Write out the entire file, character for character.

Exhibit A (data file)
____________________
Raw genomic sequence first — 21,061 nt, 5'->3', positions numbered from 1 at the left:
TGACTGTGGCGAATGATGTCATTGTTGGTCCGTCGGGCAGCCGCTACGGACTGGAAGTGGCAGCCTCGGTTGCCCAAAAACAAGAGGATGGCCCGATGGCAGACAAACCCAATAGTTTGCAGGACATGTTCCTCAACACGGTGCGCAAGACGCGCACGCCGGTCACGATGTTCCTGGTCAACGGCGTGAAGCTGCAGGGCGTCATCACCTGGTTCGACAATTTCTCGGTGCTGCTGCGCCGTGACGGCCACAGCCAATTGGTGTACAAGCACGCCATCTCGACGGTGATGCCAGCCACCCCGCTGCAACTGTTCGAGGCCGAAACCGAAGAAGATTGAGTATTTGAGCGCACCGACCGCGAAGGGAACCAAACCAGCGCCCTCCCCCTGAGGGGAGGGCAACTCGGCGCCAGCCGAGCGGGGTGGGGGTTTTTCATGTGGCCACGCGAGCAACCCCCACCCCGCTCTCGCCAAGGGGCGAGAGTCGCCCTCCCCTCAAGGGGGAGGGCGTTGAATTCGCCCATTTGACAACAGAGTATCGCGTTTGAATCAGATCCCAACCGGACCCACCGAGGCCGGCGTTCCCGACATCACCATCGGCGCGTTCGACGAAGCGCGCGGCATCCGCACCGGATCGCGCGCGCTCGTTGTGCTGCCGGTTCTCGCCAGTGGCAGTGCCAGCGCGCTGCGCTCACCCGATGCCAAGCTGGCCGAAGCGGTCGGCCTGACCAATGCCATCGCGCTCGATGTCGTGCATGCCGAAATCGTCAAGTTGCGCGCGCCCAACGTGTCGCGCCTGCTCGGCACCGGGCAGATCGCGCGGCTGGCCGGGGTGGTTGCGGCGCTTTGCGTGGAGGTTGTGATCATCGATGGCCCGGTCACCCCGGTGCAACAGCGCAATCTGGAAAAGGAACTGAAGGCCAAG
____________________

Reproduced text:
Raw genomic sequence first — 21,061 nt, 5'->3', positions numbered from 1 at the left:
TGACTGTGGCGAATGATGTCATTGTTGGTCCGTCGGGCAGCCGCTACGGACTGGAAGTGGCAGCCTCGGTTGCCCAAAAACAAGAGGATGGCCCGATGGCAGACAAACCCAATAGTTTGCAGGACATGTTCCTCAACACGGTGCGCAAGACGCGCACGCCGGTCACGATGTTCCTGGTCAACGGCGTGAAGCTGCAGGGCGTCATCACCTGGTTCGACAATTTCTCGGTGCTGCTGCGCCGTGACGGCCACAGCCAATTGGTGTACAAGCACGCCATCTCGACGGTGATGCCAGCCACCCCGCTGCAACTGTTCGAGGCCGAAACCGAAGAAGATTGAGTATTTGAGCGCACCGACCGCGAAGGGAACCAAACCAGCGCCCTCCCCCTGAGGGGAGGGCAACTCGGCGCCAGCCGAGCGGGGTGGGGGTTTTTCATGTGGCCACGCGAGCAACCCCCACCCCGCTCTCGCCAAGGGGCGAGAGTCGCCCTCCCCTCAAGGGGGAGGGCGTTGAATTCGCCCATTTGACAACAGAGTATCGCGTTTGAATCAGATCCCAACCGGACCCACCGAGGCCGGCGTTCCCGACATCACCATCGGCGCGTTCGACGAAGCGCGCGGCATCCGCACCGGATCGCGCGCGCTCGTTGTGCTGCCGGTTCTCGCCAGTGGCAGTGCCAGCGCGCTGCGCTCACCCGATGCCAAGCTGGCCGAAGCGGTCGGCCTGACCAATGCCATCGCGCTCGATGTCGTGCATGCCGAAATCGTCAAGTTGCGCGCGCCCAACGTGTCGCGCCTGCTCGGCACCGGGCAGATCGCGCGGCTGGCCGGGGTGGTTGCGGCGCTTTGCGTGGAGGTTGTGATCATCGATGGCCCGGTCACCCCGGTGCAACAGCGCAATCTGGAAAAGGAACTGAAGGCCAAG